1 large bunch arugula, or lettuce leaves
1 package boconccini mozzarella
6 leaves fresh basil
6 large ripe tomatoes
olive oil and balsamic to taste for each person
juice of ½ lemon
Fill a large platter with washed arugula from which you have removed the stems or lettuce.
Cut up 4-6 fresh ripe tomatoes; decorate the leaves with them.
From a package of boconccini, drain the cheeses and slice them. Use a bit of olive oil and the juice of 1 lemon to marinate the boconccini slices for ½ an hour before composing the salad.
Just before serving, arrange the boconccini over the salad and strew basil leaves atop. Everyone dresses from the tabletop oil and balsamic.
6 prawns per person, frozen
1 tbsp olive oil
black pepper, fresh ground, to taste
Half an hour before lunchtime, remove the prawns from the freezer, open the package and dump them into a bowl full of cold water. Let them thaw for 20 minutes, then dry them on a clean tea towel.
Heat the oil gently in a frying pan. Add the prawns. Squeeze the lemon juice and add to the pan. Turn the prawns over after 1 minute. They should be in the pan, over medium heat, only until they JUST turn pink and not a second longer. Turn the onto a small platter and pour the lemon and pan juices on top. Garnish with lemon slices, grate some pepper overtop. Eat hot or at room temperature.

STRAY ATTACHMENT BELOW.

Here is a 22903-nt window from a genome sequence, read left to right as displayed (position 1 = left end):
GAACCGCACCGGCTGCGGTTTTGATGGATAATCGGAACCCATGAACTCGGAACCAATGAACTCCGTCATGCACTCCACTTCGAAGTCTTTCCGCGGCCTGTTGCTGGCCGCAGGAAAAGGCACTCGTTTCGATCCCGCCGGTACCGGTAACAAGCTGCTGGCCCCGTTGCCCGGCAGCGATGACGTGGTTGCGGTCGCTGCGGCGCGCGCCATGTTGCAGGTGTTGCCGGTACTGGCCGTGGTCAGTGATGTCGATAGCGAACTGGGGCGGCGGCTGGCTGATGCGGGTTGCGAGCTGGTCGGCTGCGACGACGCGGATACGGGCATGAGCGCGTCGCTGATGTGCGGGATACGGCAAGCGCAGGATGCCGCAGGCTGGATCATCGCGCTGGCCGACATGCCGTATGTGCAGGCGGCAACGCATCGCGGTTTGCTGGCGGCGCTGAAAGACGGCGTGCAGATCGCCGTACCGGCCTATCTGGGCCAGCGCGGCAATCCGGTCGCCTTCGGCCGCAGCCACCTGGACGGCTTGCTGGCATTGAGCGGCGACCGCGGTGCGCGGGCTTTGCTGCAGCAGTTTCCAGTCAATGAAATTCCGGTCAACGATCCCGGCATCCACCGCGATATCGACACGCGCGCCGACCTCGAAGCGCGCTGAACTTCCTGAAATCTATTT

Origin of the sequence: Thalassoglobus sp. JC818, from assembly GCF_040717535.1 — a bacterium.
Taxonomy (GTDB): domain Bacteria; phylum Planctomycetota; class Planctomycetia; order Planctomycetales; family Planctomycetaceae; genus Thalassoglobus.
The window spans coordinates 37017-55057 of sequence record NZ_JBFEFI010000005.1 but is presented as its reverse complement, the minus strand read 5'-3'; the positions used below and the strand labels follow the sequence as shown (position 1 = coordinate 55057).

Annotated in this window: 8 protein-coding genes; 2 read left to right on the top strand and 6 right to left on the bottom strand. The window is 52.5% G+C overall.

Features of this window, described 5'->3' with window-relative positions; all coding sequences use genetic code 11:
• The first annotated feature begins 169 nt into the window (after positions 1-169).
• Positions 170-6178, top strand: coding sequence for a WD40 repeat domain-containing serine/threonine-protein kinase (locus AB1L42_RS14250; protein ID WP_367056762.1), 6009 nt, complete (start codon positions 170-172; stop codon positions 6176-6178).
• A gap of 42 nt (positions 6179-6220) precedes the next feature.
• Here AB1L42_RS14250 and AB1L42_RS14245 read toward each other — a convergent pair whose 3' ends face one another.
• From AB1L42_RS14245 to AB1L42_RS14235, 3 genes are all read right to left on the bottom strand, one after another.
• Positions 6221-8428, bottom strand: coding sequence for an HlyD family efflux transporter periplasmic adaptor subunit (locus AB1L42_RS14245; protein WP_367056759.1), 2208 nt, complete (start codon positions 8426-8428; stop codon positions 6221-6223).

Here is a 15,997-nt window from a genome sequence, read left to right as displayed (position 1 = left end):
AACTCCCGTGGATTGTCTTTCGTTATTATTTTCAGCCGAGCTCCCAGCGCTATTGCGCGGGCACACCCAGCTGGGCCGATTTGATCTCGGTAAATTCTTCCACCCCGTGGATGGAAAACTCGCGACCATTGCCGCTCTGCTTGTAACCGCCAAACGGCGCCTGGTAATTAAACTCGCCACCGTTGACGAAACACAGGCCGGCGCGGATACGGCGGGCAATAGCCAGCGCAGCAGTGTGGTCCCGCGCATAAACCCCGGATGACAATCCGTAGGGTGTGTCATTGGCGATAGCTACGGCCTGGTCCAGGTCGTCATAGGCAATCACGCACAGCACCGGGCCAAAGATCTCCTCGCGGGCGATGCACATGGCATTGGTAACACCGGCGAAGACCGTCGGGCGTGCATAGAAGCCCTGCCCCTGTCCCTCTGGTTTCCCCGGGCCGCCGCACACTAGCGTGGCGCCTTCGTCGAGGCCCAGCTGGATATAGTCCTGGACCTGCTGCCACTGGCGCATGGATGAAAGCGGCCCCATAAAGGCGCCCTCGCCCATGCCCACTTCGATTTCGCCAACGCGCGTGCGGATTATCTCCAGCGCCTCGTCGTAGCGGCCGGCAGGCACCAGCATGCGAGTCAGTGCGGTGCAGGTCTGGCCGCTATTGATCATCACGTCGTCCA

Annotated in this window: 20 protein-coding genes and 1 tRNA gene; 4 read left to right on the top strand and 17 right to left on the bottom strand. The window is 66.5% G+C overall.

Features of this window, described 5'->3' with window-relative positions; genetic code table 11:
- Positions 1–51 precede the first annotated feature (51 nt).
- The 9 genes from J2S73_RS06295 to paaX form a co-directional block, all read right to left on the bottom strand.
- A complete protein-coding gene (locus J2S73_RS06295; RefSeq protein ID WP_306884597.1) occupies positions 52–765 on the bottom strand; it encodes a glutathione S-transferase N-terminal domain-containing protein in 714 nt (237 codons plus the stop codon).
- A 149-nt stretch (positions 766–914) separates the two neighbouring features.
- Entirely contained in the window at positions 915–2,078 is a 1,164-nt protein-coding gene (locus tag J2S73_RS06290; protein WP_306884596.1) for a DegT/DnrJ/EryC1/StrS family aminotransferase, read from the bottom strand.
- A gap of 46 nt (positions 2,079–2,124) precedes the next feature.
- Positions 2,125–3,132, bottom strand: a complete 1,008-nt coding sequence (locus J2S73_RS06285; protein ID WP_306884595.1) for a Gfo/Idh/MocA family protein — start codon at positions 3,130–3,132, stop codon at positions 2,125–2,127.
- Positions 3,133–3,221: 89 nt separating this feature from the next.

Focaccia: buy at La Baguette for a treat, or…
1 lb frozen bread dough (available at Coopers and Southside), or your own
1 tbsp flaked sea salt. I recommend Maldon salt, but it’s hard to get here. Use any flaked salt.
Thaw the dough and following the directions on the package, put it into a 9” x13” baking pan, rolling or stretching it out. Let rise, then punch down. Cover with half the salt. Bake 20-30 minutes or until puffed and brown on top. Remove from oven and sprinkle with the rest of the salt.
Cool, cut into quarters and serve.
Baguette and cheese plate
Buy a French baguette and 3-4 cheeses. I like to have a cheddar type cheese, a goat cheese, a Brie type and something else—a goat milk hard cheese, or a really pungent gorgonzola. Cambozola is a good bet if you are looking for zing plus melt-in-the-mouth yumminess. Leave the cheese at room temperature all morning before lunch. Don’t slice the bread beforehand—bring it on a board, with a knife, to the table.
Fruit tart with berries
We bought a fruit tart from Kelly’s Baked in BC at the market, and piled the berries on top, along with gelato from La Baguette. You could substitute cream, plain or whipped, or the Lemon Gelato made at home (see August 1). The point here is not to fuss. If you don’t have a pie, serve the berries alone with cream or ice cream. Peaches would be good too, sliced and for a really Italian touch, sprinkled with a tablespoon of grappa. Italian cooking uses what’s in season, so go with what’s in the market.
Speaking of the market here are photos from the stalls where many of the foods used in these recipes came from: